According to a historical trend dating back to 1917, whenever a New York Yankees pitcher throws a no-hitter, the Yankees win the World Series in the same season 70% of the time. Corey Kluber tossed a no-hitter for the Yankees against the Texas Rangers last week, so will this historical trend hold up and the Yankees win the 2021 World Series?

New York NY Yankees Corey Kluber no-no no-hitter World Series
Corey Kluber of the New York Yankees celebrates throwing the 12th no-hitter in Yankees history when he shut down the Texas Rangers at Globe Life Field in Arlington. (Image: Lawrence N. Memo/Getty)

Ten different pitchers threw 11 no-hitters for the Yankees between 1917 and 1999, and the Yankees won the World Series later that same season seven times.

Allie Reynolds threw two no-hitters during an epic 1951 season with one in July and the other in late September. The Yankees won the World Series in October of 1951.

Yankees’ No-Hitter History
Pitcher Date Win World Series?
George Mogridge 4/3/1917 No
Sad Sam Jones 9/4/1923 Yes
Monte Pearson 8/27/1938 Yes
Allie Reynolds 7/12/1951 Yes
Allie Reynolds 9/28/1951 Yes
Don Larsen 10/8/1956 Yes
Dave Righetti 7/4/1983 No
Jim Abbott 9/4/1993 No
Dwight Gooden 5/14/1996 Yes
David Wells 5/17/1998 Yes
David Cone 7/18/1999 Yes
Corey Kluber 5/19/2021 ???

Don Larsen threw the only perfect game in World Series history against the Brooklyn Dodgers in Game 5 of the 1956 World Series. The Yankees went on to defeat the Dodgers in seven games.

The current Yankees (28-19) won six games in a row and improved to +700 odds to win the 2021 World Series, according to DraftKings. The Bronx Bombers are the second-highest team on the MLB futures board trailing the LA Dodgers (+340 odds).

Ghosts of the Yankees: Sad Sam Jones, Don Larsen

Kluber secured the first no-hitter for the Yankees in the 21st Century. David Cone threw the last no-no for the Yankees back in 1999 when he pitched a perfect game.

In the second half of the 1990s, the Yankees dominated the league with four World Series titles. They won three of those titles in the same year someone threw a no-hitter. Those outings include perfect games by Cone in 1999 and David Wells in 1998, in addition to Doc Gooden’s no-hitter in 1996.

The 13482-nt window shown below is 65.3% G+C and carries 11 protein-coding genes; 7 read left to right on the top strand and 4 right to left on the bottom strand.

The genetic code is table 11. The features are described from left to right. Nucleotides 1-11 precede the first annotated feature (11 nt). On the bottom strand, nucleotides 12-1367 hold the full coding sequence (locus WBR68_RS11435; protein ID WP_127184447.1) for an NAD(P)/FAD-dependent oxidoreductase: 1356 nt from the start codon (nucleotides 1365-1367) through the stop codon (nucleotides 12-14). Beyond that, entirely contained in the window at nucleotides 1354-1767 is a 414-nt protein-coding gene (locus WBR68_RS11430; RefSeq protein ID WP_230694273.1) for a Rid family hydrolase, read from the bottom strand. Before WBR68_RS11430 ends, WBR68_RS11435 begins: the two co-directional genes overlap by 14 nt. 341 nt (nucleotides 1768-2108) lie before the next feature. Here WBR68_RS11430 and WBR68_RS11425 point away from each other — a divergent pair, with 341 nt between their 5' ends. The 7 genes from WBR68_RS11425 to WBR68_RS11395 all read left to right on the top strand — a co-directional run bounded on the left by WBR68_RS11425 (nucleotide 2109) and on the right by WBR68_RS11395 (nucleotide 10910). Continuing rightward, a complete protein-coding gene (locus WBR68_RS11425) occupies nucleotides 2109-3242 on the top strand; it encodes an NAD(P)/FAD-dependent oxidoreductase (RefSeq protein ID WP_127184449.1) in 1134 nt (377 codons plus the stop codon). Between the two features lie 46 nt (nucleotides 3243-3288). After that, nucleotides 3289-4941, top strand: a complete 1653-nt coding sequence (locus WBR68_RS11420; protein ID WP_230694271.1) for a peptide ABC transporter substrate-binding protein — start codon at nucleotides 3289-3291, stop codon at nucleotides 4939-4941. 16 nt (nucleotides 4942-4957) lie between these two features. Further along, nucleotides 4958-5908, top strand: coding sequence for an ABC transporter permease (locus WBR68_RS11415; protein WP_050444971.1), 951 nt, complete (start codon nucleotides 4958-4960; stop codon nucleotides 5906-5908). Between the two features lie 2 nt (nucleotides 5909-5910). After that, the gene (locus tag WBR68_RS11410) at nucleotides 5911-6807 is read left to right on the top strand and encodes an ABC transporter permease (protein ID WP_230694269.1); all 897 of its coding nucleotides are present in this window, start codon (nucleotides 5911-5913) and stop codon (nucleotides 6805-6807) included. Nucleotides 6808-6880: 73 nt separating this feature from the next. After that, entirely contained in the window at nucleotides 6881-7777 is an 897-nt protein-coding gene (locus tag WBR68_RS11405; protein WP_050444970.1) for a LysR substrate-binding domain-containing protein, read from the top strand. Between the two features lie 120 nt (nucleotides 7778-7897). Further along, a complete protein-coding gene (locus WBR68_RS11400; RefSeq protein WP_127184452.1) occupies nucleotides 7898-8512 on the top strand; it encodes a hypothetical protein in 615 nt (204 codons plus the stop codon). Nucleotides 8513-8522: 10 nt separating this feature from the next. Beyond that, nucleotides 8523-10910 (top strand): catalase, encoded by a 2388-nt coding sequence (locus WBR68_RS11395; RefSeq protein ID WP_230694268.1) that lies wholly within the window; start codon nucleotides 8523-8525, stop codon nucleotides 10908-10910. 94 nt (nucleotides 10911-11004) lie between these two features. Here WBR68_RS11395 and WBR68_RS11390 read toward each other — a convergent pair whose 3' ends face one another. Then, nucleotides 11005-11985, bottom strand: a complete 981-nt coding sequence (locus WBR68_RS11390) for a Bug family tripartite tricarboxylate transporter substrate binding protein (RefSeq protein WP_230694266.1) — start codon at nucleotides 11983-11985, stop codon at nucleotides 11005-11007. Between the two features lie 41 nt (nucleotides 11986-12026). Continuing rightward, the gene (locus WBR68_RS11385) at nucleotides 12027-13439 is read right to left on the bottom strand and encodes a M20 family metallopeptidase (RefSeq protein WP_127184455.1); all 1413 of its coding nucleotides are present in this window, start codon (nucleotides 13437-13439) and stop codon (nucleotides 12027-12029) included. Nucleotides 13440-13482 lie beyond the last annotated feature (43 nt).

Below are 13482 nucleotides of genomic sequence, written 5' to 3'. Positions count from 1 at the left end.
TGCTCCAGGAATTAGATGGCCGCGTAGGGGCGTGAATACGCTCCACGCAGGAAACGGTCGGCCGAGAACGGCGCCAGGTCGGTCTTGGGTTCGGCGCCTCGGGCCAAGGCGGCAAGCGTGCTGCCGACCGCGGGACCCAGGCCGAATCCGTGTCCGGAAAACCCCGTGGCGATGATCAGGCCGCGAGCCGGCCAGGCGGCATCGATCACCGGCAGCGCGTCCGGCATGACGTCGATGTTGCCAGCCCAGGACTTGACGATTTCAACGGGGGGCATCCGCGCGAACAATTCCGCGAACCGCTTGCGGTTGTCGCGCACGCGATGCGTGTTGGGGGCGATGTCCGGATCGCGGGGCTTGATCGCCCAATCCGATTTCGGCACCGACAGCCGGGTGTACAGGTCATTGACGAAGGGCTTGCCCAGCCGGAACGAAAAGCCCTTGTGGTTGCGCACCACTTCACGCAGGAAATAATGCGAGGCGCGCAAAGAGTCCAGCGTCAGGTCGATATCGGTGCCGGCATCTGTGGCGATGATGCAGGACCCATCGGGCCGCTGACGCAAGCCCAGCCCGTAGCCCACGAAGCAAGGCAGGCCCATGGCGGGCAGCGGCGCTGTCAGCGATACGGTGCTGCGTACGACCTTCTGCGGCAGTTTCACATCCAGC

George Mogridge secured the first no-hitter in franchise history back in 1917 when he no-hit the Boston Red Sox in a 2-1 ballgame. That was back when Babe Ruth was a pitcher for the Red Sox, and before he joined the Yankees to become the Sultan of Swat. The Yankees didn’t win the World Series in 1917.

They began their no-hitter/World Series trend in 1923 thanks to Sad Sam Jones. Jones no-hit the Philadelphia Athletics in 1923. The Yanks won their first World Series that year, so maybe the ghosts of Yankees past have a little something to do with this wild trend.

During the Yankees’ lean years in the 1980s and early 1990s, they never won the pennant, let alone played in the World Series. Two pitchers tossed no-nos, including Dave Righetti on July 4 in 1983, and Jim Abbot in 1993. The inspirational Abbot was born without a right hand, but that never deterred him from becoming a pro ballplayer, let alone etching his name in the history books with a no-hitter.

Kluber earns pinstripes with no-hitter

In a two-week span this season, pitchers around the league hurled four no-hitters, including Spencer Turnbull from the Detroit Tigers who no-hit the Seattle Mariners less than 24 hours before Kluber’s no-no. A total of six pitchers no-hit teams this year, and it’s not even Memorial Day yet.

Kluber threw only 101 pitches against the Texas Rangers en route to his no-hit bid. He struck out nine batters and gave up just one walk. The Yankees prevailed 2-0.

“It was a lot of fun, I think it was a special night,” said Kluber. “I’ve never been part of one, witnessed one, let alone thrown one.”

Yankees manager Aaron Boone was ecstatic over Kluber’s performance. “I had butterflies in that ninth inning … To see his teammates and the excitement of everyone for Corey, and just the excitement for themselves being a part of such a thing. What a performance.”

Announcer Paul O’Neill summed up Kluber’s performance succinctly. “He was phenomenal tonight. You can count the mistakes he made on one finger.”

Kluber, 35, pitched the first no-hitter of his big-league career. The Yankees gambled that the two-time Cy Young winner would return to his old form after spending the last few seasons sidelined with unfortunate injuries. Kluber signed a one-year deal worth only $11 million, but after the no-hitter, the team’s flier on Kluber has already paid off in lore. He improved to 4-2 on the season and his ERA improved to 2.86.

Kluber tossed the first road no-hitter for the Yankees since Reynolds in 1951.